Beekeeper profile: Robin Harman

Beekeeper profile: Robin Harman


Our recent interview with head LHM beekeeper Eric was so popular that we began reaching out to our other beekeepers for their insights into the world of beekeeping. Robin Harman oversees a number of colonies at apiaries across Essex, nurturing the bees and ensuring they have happy access to the plentiful supply of plants and flowers in the area. Together with the bees, Robin is responsible for producing much of the delicious honey that you can find within these very pages.

Read on for Robin’s take on the life of a beekeeper…

When did you first become interested in bees?

About ten years ago my wife wanted to become a beekeeper after seeing a stall at a country fair. She signed up for a course, but it was at the same time as her cub meetings so she sent me along. That was it, I was hooked.

What first attracted you to become a beekeeper?

The way that these insects can manage themselves, get through the winter and then expand massively during the spring. Of course producing my own honey might have come into it. It’s just fascinating

What challenges do you frequently encounter and how do you overcome them?

The massive expansion leading to the lack of kit, especially in swarm season. One hive will suddenly be two hives. I have never really had problems with ‘defensive colonies’ as I believe nature produces defensive colonies for a reason, one I’m yet to understand.

Would you say that beekeeping is in the ascendency in the UK? What can be done to encourage more people to get into it?

Yes… Social media has really fuelled the interest in beekeeping with several very good sites having appeared – Norfolk Honey with Stuart leading it comes to mind. Expansion of proper courses is needed as most are run by small clubs and are heavily limited by numbers. We will be seeking to bridge this gap next Spring.

Raw Propolis

What are the main reasons why people should become beekeepers?

It’s a lovely hobby with a lot of mature people doing it who like the social aspect of it, as well as protecting honeybees.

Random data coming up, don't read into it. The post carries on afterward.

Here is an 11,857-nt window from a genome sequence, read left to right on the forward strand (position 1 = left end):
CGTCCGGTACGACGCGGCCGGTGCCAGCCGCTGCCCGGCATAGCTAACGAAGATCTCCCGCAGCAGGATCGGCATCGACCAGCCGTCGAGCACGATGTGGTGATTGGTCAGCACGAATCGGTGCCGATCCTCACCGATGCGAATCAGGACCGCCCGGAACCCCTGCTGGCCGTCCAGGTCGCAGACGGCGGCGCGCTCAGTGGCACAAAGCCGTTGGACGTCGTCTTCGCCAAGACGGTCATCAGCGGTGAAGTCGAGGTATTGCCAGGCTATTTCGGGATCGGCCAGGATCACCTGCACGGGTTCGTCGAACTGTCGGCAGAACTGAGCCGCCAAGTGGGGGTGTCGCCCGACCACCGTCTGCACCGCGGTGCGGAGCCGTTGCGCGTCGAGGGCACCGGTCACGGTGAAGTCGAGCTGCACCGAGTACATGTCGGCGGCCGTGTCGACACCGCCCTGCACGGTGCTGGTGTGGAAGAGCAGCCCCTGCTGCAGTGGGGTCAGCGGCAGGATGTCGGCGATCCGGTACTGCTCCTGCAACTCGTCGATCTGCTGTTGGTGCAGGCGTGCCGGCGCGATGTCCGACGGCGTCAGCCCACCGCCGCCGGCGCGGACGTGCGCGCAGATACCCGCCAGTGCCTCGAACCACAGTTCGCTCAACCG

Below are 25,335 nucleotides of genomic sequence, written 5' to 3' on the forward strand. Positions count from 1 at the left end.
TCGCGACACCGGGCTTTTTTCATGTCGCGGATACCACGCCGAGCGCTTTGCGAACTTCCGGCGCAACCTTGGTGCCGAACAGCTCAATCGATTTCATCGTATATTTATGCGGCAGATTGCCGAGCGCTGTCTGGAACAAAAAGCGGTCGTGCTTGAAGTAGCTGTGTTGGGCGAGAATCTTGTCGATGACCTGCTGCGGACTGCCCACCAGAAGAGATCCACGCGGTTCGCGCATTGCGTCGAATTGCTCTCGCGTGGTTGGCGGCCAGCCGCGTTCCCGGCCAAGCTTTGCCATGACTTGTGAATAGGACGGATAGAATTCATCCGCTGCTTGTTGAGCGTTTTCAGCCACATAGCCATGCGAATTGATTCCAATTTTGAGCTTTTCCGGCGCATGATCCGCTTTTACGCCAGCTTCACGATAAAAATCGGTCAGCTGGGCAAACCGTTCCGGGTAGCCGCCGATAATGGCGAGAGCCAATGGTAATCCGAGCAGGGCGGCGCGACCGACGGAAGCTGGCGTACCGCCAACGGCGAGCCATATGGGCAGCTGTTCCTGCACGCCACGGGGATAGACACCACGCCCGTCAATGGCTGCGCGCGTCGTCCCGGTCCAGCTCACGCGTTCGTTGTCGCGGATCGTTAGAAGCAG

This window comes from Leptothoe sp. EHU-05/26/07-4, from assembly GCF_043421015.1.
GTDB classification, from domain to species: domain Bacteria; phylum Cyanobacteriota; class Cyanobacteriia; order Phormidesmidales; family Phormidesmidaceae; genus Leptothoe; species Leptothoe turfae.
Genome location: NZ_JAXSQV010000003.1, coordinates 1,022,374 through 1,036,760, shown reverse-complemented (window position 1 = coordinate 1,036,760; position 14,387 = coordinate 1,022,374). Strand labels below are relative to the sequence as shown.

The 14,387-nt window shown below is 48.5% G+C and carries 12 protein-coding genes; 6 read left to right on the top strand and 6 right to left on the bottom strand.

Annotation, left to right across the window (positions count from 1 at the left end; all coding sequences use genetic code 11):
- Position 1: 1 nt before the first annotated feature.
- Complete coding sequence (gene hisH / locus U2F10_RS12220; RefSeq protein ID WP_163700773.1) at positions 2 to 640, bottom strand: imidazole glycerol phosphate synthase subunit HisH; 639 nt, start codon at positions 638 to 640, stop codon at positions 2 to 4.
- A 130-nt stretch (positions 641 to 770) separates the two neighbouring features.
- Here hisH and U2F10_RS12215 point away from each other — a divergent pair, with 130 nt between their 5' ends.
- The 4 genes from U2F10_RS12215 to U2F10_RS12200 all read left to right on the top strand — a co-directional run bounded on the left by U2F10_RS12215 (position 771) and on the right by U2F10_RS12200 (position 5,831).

Do you get stung much when handling bees, and how can people overcome their fear around being stung?

It goes through phases – I don’t get stung that often and I will say it is due to competent handling. I always tell students that young house bees – the ones they will normally encounter – have not developed a sting and will therefore be easier to handle.

Do you have any tips for people who don’t have much space to keep bees but still want to get into beekeeping?

Bees can be kept on roof extensions and balconies without many problems. I tell people to get their walking boots on and talk to local residents who have large gardens. I currently have two apiaries at local garden centres. Plus, farmers are always keen to have extra pollinators.

What’s your favourite honey infusion and why?

Lemon as it reminds me of having honey and yogurt in Greece.

And finally, what do you like to do outside of looking after bees and producing honey?

Visiting the county of my birth – Norfolk – and trying to convince my wife, who is from East London, that it should be the place we live, and that we could have lots more beehives. So far I have failed.

Click the image below to get your hands on a jar of Robin’s favourite Lemon Infused Honey!